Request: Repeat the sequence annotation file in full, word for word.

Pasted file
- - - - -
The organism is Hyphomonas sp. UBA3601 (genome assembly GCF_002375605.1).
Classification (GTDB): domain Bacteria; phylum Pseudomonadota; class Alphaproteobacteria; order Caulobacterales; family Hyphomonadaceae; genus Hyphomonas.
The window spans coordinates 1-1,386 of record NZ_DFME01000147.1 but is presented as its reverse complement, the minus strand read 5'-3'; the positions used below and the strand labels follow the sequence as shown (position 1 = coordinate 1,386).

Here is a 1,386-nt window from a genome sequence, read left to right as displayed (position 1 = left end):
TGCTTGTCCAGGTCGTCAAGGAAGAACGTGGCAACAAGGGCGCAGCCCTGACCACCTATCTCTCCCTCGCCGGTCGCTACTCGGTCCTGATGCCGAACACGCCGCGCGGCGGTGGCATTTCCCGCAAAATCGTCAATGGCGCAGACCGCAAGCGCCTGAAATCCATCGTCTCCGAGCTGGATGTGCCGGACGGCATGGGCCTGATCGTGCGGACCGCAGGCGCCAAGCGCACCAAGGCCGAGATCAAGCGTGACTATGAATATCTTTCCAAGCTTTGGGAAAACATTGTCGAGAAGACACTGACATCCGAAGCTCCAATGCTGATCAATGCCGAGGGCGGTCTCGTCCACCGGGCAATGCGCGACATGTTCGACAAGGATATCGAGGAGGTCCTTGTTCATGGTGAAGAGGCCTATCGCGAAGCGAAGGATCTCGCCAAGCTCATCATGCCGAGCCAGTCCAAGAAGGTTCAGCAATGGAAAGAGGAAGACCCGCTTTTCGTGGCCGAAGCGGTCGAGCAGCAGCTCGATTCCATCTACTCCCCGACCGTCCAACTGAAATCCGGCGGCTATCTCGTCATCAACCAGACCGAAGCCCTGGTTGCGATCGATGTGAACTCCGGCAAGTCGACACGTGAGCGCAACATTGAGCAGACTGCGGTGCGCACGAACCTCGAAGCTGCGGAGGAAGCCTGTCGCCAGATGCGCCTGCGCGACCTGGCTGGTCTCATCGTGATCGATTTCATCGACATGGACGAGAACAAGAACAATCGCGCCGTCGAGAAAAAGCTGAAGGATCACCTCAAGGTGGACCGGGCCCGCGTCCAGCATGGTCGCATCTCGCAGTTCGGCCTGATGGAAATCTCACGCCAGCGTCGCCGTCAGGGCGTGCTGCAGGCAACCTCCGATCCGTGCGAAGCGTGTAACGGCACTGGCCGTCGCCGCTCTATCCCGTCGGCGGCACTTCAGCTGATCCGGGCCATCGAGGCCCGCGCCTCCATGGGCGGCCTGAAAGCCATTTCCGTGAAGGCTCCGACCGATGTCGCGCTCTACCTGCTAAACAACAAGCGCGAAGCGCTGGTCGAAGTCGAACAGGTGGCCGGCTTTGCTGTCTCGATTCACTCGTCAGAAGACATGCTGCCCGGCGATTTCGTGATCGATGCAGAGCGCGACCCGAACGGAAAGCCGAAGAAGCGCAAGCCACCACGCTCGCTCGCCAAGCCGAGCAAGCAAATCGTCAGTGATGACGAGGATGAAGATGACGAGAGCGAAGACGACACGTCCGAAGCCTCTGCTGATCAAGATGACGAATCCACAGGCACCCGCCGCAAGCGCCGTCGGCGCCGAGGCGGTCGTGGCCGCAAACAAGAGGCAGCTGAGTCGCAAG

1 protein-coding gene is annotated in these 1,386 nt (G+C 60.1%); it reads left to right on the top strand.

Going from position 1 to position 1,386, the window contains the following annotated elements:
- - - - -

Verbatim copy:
The organism is Hyphomonas sp. UBA3601 (genome assembly GCF_002375605.1).
Classification (GTDB): domain Bacteria; phylum Pseudomonadota; class Alphaproteobacteria; order Caulobacterales; family Hyphomonadaceae; genus Hyphomonas.
The window spans coordinates 1-1,386 of record NZ_DFME01000147.1 but is presented as its reverse complement, the minus strand read 5'-3'; the positions used below and the strand labels follow the sequence as shown (position 1 = coordinate 1,386).

Here is a 1,386-nt window from a genome sequence, read left to right as displayed (position 1 = left end):
TGCTTGTCCAGGTCGTCAAGGAAGAACGTGGCAACAAGGGCGCAGCCCTGACCACCTATCTCTCCCTCGCCGGTCGCTACTCGGTCCTGATGCCGAACACGCCGCGCGGCGGTGGCATTTCCCGCAAAATCGTCAATGGCGCAGACCGCAAGCGCCTGAAATCCATCGTCTCCGAGCTGGATGTGCCGGACGGCATGGGCCTGATCGTGCGGACCGCAGGCGCCAAGCGCACCAAGGCCGAGATCAAGCGTGACTATGAATATCTTTCCAAGCTTTGGGAAAACATTGTCGAGAAGACACTGACATCCGAAGCTCCAATGCTGATCAATGCCGAGGGCGGTCTCGTCCACCGGGCAATGCGCGACATGTTCGACAAGGATATCGAGGAGGTCCTTGTTCATGGTGAAGAGGCCTATCGCGAAGCGAAGGATCTCGCCAAGCTCATCATGCCGAGCCAGTCCAAGAAGGTTCAGCAATGGAAAGAGGAAGACCCGCTTTTCGTGGCCGAAGCGGTCGAGCAGCAGCTCGATTCCATCTACTCCCCGACCGTCCAACTGAAATCCGGCGGCTATCTCGTCATCAACCAGACCGAAGCCCTGGTTGCGATCGATGTGAACTCCGGCAAGTCGACACGTGAGCGCAACATTGAGCAGACTGCGGTGCGCACGAACCTCGAAGCTGCGGAGGAAGCCTGTCGCCAGATGCGCCTGCGCGACCTGGCTGGTCTCATCGTGATCGATTTCATCGACATGGACGAGAACAAGAACAATCGCGCCGTCGAGAAAAAGCTGAAGGATCACCTCAAGGTGGACCGGGCCCGCGTCCAGCATGGTCGCATCTCGCAGTTCGGCCTGATGGAAATCTCACGCCAGCGTCGCCGTCAGGGCGTGCTGCAGGCAACCTCCGATCCGTGCGAAGCGTGTAACGGCACTGGCCGTCGCCGCTCTATCCCGTCGGCGGCACTTCAGCTGATCCGGGCCATCGAGGCCCGCGCCTCCATGGGCGGCCTGAAAGCCATTTCCGTGAAGGCTCCGACCGATGTCGCGCTCTACCTGCTAAACAACAAGCGCGAAGCGCTGGTCGAAGTCGAACAGGTGGCCGGCTTTGCTGTCTCGATTCACTCGTCAGAAGACATGCTGCCCGGCGATTTCGTGATCGATGCAGAGCGCGACCCGAACGGAAAGCCGAAGAAGCGCAAGCCACCACGCTCGCTCGCCAAGCCGAGCAAGCAAATCGTCAGTGATGACGAGGATGAAGATGACGAGAGCGAAGACGACACGTCCGAAGCCTCTGCTGATCAAGATGACGAATCCACAGGCACCCGCCGCAAGCGCCGTCGGCGCCGAGGCGGTCGTGGCCGCAAACAAGAGGCAGCTGAGTCGCAAG

1 protein-coding gene is annotated in these 1,386 nt (G+C 60.1%); it reads left to right on the top strand.

Going from position 1 to position 1,386, the window contains the following annotated elements: